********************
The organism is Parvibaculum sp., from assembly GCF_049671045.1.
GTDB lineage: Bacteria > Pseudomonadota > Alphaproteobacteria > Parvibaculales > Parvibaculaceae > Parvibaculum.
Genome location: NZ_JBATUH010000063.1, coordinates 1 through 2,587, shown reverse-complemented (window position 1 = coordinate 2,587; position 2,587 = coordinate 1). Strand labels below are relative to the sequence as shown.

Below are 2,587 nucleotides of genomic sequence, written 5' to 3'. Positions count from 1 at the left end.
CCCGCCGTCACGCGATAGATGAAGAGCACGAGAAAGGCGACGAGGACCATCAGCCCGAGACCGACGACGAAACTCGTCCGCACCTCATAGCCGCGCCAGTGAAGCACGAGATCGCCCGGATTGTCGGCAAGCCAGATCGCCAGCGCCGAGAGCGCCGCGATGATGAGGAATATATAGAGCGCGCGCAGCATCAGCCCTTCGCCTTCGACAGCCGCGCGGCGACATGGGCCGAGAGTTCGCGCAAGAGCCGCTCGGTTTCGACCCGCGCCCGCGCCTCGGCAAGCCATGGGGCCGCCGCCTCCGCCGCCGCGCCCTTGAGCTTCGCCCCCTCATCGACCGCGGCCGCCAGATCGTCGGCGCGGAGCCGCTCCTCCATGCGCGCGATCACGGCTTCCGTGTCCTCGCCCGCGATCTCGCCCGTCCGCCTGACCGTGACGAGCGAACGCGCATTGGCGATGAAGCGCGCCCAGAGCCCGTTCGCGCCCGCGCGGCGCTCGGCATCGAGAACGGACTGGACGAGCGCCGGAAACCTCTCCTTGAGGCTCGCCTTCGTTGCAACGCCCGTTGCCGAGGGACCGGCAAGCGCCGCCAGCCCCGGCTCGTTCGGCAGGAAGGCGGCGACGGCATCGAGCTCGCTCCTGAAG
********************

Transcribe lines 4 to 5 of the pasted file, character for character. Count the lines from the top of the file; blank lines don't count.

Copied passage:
Below are 2,587 nucleotides of genomic sequence, written 5' to 3'. Positions count from 1 at the left end.
CCCGCCGTCACGCGATAGATGAAGAGCACGAGAAAGGCGACGAGGACCATCAGCCCGAGACCGACGACGAAACTCGTCCGCACCTCATAGCCGCGCCAGTGAAGCACGAGATCGCCCGGATTGTCGGCAAGCCAGATCGCCAGCGCCGAGAGCGCCGCGATGATGAGGAATATATAGAGCGCGCGCAGCATCAGCCCTTCGCCTTCGACAGCCGCGCGGCGACATGGGCCGAGAGTTCGCGCAAGAGCCGCTCGGTTTCGACCCGCGCCCGCGCCTCGGCAAGCCATGGGGCCGCCGCCTCCGCCGCCGCGCCCTTGAGCTTCGCCCCCTCATCGACCGCGGCCGCCAGATCGTCGGCGCGGAGCCGCTCCTCCATGCGCGCGATCACGGCTTCCGTGTCCTCGCCCGCGATCTCGCCCGTCCGCCTGACCGTGACGAGCGAACGCGCATTGGCGATGAAGCGCGCCCAGAGCCCGTTCGCGCCCGCGCGGCGCTCGGCATCGAGAACGGACTGGACGAGCGCCGGAAACCTCTCCTTGAGGCTCGCCTTCGTTGCAACGCCCGTTGCCGAGGGACCGGCAAGCGCCGCCAGCCCCGGCTCGTTCGGCAGGAAGGCGGCGACGGCATCGAGCTCGCTCCTGAAG